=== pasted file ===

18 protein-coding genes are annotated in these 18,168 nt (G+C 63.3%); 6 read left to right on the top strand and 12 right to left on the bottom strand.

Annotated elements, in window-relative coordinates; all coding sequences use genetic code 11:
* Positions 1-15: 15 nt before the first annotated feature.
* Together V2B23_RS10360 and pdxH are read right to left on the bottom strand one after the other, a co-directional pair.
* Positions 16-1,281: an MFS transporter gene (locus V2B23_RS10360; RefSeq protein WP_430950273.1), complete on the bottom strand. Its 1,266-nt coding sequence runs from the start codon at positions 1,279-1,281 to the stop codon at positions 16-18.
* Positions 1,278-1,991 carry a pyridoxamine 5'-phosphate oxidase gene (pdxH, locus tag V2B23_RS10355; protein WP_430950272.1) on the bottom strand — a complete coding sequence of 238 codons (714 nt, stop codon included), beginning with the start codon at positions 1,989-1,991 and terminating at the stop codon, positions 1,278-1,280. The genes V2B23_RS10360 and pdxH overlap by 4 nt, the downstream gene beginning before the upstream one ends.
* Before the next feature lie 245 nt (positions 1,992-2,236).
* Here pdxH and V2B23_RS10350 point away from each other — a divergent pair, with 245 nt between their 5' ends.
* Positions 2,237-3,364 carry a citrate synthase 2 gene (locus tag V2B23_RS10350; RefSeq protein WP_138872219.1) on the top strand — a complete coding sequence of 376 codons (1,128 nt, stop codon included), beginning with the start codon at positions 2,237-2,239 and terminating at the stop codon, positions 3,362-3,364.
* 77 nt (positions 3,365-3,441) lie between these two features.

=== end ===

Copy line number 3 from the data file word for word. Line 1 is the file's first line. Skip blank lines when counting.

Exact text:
* Positions 1-15: 15 nt before the first annotated feature.